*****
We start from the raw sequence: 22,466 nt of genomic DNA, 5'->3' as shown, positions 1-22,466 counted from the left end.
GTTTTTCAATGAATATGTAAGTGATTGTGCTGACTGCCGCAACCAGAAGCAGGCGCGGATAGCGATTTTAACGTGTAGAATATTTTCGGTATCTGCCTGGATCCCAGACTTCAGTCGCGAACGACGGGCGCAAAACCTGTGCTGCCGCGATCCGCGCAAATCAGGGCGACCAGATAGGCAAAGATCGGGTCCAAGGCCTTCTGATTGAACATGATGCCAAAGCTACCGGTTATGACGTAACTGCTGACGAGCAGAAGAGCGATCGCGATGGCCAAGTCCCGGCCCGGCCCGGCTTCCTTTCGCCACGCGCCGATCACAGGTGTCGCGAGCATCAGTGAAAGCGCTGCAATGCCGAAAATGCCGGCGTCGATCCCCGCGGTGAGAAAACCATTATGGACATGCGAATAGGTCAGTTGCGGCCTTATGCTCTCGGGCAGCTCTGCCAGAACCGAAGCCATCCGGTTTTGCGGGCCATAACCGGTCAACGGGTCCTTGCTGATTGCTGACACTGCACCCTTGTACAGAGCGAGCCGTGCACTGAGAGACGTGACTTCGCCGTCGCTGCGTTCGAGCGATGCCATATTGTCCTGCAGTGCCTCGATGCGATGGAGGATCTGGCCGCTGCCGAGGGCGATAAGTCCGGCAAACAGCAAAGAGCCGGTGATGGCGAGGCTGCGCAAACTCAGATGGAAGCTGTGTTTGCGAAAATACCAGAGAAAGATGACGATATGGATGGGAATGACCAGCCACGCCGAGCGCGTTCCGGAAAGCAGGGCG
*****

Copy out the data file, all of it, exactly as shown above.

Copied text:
We start from the raw sequence: 22,466 nt of genomic DNA, 5'->3' as shown, positions 1-22,466 counted from the left end.
GTTTTTCAATGAATATGTAAGTGATTGTGCTGACTGCCGCAACCAGAAGCAGGCGCGGATAGCGATTTTAACGTGTAGAATATTTTCGGTATCTGCCTGGATCCCAGACTTCAGTCGCGAACGACGGGCGCAAAACCTGTGCTGCCGCGATCCGCGCAAATCAGGGCGACCAGATAGGCAAAGATCGGGTCCAAGGCCTTCTGATTGAACATGATGCCAAAGCTACCGGTTATGACGTAACTGCTGACGAGCAGAAGAGCGATCGCGATGGCCAAGTCCCGGCCCGGCCCGGCTTCCTTTCGCCACGCGCCGATCACAGGTGTCGCGAGCATCAGTGAAAGCGCTGCAATGCCGAAAATGCCGGCGTCGATCCCCGCGGTGAGAAAACCATTATGGACATGCGAATAGGTCAGTTGCGGCCTTATGCTCTCGGGCAGCTCTGCCAGAACCGAAGCCATCCGGTTTTGCGGGCCATAACCGGTCAACGGGTCCTTGCTGATTGCTGACACTGCACCCTTGTACAGAGCGAGCCGTGCACTGAGAGACGTGACTTCGCCGTCGCTGCGTTCGAGCGATGCCATATTGTCCTGCAGTGCCTCGATGCGATGGAGGATCTGGCCGCTGCCGAGGGCGATAAGTCCGGCAAACAGCAAAGAGCCGGTGATGGCGAGGCTGCGCAAACTCAGATGGAAGCTGTGTTTGCGAAAATACCAGAGAAAGATGACGATATGGATGGGAATGACCAGCCACGCCGAGCGCGTTCCGGAAAGCAGGGCG